Book TV After Words: Zachary Karabell, "The Leading Indicators."

There are a set of five economic indicators that have been guiding U.S. economic policy for decades, but most are not understood by the average citizen and, Mr. Karabell argues, are not as relevant today as when they were created. Gross national product, balance of trade, unemployment, inflation and consumer confidence should no longer be the primary basis for business plans or monetary policy, he says, as the technology revolution has made considerably more data available. He talks with Wall Street Journal reporter Kimberly Strassel.

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The Leading Indicators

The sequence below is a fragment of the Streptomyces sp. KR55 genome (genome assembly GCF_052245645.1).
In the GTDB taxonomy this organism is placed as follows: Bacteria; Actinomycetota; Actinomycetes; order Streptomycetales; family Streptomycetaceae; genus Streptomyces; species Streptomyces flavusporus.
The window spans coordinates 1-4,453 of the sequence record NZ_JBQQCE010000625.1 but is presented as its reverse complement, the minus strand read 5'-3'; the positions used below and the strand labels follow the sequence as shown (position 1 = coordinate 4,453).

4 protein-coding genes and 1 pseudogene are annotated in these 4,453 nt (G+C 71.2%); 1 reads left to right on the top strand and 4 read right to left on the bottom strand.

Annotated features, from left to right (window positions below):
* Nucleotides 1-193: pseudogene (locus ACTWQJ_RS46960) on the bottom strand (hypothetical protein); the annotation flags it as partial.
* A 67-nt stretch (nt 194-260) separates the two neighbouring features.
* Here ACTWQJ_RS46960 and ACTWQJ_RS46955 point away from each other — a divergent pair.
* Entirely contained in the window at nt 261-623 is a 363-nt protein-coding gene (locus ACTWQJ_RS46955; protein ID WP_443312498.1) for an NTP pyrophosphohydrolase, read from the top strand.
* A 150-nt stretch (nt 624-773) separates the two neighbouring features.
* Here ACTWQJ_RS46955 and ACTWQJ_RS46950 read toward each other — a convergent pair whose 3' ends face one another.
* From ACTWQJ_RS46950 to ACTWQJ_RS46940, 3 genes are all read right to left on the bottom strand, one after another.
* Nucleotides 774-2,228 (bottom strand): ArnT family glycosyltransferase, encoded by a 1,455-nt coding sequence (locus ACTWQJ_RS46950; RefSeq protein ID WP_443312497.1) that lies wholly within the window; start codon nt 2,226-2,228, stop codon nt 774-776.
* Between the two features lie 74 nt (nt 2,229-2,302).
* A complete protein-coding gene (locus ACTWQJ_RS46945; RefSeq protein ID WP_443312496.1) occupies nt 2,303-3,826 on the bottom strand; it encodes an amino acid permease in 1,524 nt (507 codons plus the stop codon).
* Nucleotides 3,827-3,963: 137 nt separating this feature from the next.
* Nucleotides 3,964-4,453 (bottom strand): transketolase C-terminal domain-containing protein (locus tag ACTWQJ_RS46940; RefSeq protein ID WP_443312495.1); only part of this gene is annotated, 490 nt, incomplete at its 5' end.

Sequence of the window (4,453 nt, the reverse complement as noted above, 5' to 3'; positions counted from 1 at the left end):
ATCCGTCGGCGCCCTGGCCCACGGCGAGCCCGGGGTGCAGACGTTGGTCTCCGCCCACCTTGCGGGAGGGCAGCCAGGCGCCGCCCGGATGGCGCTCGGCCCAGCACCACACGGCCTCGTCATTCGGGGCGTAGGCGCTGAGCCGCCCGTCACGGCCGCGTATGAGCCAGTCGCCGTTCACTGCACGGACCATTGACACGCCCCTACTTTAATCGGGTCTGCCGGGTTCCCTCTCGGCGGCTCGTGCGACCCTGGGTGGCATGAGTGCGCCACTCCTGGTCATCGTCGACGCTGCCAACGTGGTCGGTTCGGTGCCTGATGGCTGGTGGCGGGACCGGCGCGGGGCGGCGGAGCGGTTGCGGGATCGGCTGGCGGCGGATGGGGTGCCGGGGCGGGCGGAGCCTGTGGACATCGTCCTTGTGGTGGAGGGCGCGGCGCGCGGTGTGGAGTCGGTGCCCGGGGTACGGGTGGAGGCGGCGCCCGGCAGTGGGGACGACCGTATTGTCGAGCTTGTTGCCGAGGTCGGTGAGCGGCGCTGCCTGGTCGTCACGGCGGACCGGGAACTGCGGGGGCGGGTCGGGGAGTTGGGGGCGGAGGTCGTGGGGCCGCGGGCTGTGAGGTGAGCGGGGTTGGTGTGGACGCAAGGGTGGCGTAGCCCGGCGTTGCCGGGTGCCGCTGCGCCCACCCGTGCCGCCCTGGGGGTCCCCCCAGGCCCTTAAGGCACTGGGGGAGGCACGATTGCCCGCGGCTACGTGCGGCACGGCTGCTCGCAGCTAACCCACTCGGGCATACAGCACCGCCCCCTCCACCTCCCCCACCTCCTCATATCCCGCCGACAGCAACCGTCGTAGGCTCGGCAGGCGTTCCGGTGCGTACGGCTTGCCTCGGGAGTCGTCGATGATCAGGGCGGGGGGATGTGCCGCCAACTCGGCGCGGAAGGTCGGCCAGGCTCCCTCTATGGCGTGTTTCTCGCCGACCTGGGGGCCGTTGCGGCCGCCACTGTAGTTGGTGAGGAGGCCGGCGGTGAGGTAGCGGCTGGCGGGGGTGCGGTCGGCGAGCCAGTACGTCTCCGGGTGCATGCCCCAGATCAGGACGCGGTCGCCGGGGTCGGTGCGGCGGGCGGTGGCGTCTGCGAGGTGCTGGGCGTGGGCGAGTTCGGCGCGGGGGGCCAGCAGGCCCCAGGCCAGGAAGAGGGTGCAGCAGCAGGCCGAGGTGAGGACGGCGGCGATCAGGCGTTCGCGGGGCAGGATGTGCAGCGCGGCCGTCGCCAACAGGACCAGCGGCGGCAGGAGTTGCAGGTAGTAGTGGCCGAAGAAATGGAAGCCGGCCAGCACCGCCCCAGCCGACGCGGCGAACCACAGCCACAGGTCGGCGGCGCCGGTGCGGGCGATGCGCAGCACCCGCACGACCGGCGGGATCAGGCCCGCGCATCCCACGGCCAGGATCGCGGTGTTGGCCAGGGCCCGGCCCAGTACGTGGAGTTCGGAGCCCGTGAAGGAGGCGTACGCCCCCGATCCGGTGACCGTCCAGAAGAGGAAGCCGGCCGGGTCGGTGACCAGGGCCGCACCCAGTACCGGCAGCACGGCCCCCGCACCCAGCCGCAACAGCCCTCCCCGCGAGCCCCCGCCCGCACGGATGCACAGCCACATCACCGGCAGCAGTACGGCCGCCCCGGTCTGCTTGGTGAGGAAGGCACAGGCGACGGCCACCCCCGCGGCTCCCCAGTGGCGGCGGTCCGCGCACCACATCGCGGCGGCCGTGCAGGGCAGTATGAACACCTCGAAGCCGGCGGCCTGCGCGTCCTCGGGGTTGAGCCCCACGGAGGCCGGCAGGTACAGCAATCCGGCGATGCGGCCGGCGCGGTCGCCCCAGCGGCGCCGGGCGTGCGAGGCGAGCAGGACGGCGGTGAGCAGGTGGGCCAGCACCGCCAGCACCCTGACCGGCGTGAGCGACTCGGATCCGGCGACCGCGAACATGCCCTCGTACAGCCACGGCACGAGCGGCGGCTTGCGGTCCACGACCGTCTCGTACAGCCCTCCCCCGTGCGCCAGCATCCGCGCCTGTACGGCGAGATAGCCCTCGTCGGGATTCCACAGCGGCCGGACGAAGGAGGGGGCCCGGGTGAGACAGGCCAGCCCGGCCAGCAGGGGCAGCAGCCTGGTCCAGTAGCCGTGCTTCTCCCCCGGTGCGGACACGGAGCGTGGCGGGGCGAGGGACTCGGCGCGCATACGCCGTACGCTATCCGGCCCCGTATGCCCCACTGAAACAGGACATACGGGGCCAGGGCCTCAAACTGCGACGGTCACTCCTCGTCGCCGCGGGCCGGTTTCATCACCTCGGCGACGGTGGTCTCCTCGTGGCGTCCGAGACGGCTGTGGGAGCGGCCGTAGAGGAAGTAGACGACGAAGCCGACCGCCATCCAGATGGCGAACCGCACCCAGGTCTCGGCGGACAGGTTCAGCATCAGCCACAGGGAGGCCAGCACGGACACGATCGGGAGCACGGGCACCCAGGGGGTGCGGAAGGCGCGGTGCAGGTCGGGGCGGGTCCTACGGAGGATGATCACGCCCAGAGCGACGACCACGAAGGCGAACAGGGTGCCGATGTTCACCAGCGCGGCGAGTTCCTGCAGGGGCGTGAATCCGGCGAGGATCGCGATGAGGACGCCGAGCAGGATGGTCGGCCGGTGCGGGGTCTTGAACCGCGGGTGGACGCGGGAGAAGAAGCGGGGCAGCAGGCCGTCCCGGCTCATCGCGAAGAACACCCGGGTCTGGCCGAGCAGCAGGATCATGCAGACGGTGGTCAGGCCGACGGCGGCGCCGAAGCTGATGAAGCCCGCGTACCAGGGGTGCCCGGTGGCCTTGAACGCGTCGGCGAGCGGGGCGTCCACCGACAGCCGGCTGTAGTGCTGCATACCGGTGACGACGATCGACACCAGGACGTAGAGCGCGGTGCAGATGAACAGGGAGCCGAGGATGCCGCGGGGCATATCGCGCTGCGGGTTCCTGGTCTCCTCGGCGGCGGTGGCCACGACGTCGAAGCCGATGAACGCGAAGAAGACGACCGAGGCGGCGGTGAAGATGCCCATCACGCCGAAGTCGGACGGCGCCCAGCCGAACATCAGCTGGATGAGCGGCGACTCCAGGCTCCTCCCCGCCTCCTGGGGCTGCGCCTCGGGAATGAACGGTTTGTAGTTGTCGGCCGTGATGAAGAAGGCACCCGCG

n today's uncertain economy, both the public and the world's leaders rely heavily on certain indicators to tell us how we are doing. Gross national product, balance of trade, unemployment figures, inflation, and the consumer price index determine whether we feel optimistic or pessimistic about our future and dictate whether businesses hire or hunker down, governments spend trillions or try to reduce debt, and individuals buy a car, get a mortgage, or look for a job. Yet few of us know where these numbers come from, what they mean, or why they rule our world.

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